CNS tissue is enclosed within the vertebral column from the foramen magnum to
Epidural Space
space between the vertebrae and the dural sheath (dura mater) filled with fat and a network of veins
Conus medullaris
terminal portion of the spinal cord
Filum terminale
fibrous extension of the pia mater; anchors the spinal cord to the coccyx
Denticulate ligaments
delicate shelves of pia mater; attach the spinal cord to the vertebrae
Spinal nerves
31 pairs attach to the cord by paired roots
Cervical and lumbar enlargements
sites where nerves serving the upper and lower limbs emerge
Cauda equina
collection of nerve roots at the inferior end of the vertebral canal
Anterior median fissure
separates anterior funiculi
Posterior median sulcus
divides posterior funiculi
What does gray matter consists of
Grey commissure
connects masses of gray matter; encloses central canal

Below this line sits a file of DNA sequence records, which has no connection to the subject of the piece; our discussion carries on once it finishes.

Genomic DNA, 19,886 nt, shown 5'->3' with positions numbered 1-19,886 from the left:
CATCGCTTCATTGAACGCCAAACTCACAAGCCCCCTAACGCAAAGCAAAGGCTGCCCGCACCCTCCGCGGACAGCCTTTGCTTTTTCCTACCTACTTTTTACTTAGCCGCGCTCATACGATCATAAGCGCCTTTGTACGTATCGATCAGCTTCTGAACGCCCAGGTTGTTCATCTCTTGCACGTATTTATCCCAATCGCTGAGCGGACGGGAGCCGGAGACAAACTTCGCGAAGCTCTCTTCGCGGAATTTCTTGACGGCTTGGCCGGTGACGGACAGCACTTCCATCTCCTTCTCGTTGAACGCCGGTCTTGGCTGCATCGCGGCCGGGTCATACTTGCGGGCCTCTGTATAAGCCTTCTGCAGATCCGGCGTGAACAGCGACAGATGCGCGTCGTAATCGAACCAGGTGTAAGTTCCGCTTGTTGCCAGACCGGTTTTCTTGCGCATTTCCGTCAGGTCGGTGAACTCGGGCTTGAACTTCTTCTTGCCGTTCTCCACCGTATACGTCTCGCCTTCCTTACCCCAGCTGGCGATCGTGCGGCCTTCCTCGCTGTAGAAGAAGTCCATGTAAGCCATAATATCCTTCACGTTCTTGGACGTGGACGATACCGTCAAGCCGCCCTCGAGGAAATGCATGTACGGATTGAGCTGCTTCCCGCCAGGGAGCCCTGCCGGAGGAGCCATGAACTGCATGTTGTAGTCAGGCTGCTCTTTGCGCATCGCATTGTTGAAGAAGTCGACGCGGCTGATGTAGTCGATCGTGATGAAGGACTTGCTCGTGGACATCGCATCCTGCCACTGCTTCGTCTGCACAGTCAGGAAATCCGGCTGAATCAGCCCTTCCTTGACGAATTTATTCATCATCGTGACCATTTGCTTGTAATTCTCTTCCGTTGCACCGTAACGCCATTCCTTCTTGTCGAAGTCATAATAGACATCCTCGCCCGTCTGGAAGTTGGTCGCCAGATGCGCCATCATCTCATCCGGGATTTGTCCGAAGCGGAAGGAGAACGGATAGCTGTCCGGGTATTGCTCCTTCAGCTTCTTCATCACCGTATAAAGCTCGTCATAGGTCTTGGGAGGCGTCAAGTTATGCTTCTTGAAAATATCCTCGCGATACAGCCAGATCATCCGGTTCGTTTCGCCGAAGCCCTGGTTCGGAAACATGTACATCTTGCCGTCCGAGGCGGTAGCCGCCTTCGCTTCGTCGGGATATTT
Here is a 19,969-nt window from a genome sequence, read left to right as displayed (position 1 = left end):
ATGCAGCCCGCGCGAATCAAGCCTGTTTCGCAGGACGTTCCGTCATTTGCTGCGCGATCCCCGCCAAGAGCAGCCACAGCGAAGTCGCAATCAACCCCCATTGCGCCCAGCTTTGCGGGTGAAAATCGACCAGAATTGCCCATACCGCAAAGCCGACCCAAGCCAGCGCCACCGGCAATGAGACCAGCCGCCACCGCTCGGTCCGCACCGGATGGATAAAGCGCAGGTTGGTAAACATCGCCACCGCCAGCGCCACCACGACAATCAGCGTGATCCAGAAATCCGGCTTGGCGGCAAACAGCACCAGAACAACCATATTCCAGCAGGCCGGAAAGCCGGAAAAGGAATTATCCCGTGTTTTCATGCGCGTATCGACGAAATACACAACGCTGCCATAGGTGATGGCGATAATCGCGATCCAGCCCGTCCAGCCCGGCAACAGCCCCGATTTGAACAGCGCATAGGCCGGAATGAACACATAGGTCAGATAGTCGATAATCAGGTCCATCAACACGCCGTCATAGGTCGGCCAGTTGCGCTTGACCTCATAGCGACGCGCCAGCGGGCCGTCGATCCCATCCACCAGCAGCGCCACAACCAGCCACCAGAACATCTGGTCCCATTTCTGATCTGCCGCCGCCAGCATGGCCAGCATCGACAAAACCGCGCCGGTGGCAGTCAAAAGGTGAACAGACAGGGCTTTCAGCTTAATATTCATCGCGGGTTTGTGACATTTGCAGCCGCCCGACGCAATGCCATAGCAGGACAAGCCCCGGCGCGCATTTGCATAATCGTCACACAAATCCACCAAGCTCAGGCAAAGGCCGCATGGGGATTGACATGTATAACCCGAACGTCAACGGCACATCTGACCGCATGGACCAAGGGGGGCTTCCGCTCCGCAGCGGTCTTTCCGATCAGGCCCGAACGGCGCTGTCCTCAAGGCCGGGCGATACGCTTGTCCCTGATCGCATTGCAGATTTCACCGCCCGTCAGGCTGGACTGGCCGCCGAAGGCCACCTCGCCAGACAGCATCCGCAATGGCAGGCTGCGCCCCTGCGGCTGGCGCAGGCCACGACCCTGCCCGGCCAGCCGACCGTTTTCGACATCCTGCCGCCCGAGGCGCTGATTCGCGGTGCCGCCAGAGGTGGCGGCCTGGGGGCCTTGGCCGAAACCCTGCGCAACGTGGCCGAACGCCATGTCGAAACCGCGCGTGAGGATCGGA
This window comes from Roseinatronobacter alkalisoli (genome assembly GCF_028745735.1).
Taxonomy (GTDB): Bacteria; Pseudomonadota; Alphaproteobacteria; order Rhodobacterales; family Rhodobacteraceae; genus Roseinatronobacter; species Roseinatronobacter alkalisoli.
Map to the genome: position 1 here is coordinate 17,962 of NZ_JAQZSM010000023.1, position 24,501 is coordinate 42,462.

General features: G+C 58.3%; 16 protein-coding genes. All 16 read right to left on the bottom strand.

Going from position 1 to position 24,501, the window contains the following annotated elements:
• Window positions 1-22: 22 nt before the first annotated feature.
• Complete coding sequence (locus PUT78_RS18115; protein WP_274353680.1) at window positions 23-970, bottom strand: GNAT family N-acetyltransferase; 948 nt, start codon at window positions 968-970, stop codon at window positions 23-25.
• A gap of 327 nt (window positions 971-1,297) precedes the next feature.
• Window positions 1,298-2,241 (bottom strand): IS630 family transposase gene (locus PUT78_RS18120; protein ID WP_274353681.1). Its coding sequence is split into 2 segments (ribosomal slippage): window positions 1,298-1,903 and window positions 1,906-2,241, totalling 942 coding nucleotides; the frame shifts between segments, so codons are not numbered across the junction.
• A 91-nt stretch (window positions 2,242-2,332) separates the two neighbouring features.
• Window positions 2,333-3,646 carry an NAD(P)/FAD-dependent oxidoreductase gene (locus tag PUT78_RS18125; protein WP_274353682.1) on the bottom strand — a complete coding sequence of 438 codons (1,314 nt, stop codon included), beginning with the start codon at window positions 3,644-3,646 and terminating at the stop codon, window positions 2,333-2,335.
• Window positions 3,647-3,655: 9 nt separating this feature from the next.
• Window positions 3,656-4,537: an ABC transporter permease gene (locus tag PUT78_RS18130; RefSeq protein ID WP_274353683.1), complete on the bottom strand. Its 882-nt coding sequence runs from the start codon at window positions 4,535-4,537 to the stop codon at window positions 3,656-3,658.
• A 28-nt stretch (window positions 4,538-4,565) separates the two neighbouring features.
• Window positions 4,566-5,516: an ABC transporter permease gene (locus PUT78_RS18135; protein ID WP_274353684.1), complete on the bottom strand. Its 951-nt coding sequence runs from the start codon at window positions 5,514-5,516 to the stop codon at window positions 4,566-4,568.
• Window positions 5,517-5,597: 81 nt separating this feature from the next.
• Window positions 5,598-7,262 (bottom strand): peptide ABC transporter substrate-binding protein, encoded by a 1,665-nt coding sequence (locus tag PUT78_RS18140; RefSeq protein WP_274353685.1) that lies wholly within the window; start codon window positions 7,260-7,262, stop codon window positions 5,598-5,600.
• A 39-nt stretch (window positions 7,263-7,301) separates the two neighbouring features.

Posterior (dorsal) horns
Anterior (ventral) horns
interneurons and somatic motor neurons
Lateral horns
contain sympathetic nerve fibers
(Gray matter) Dorsal half
sensory roots and ganglia
(Gray matter) ventral half
Motor roots (anterior horn cells)
_______ and ______ roots fuse laterally to form spinal nerves
Fibers from touch and pressure receptors form collateral _______ with interneurons in the ______ horns
-Synapses, Dorsal
the _______ tracts send impulses to the cerebellum and do not contribute to sensory preception
Lateral spinothalamic tract (TQ***)
nonspecific pathway for pain, temperature, and crude touch
Motor pathways
decending tracts delieve efferent impulses from the brain to the spinal cord, and are divided into two groups
Motor pathways involve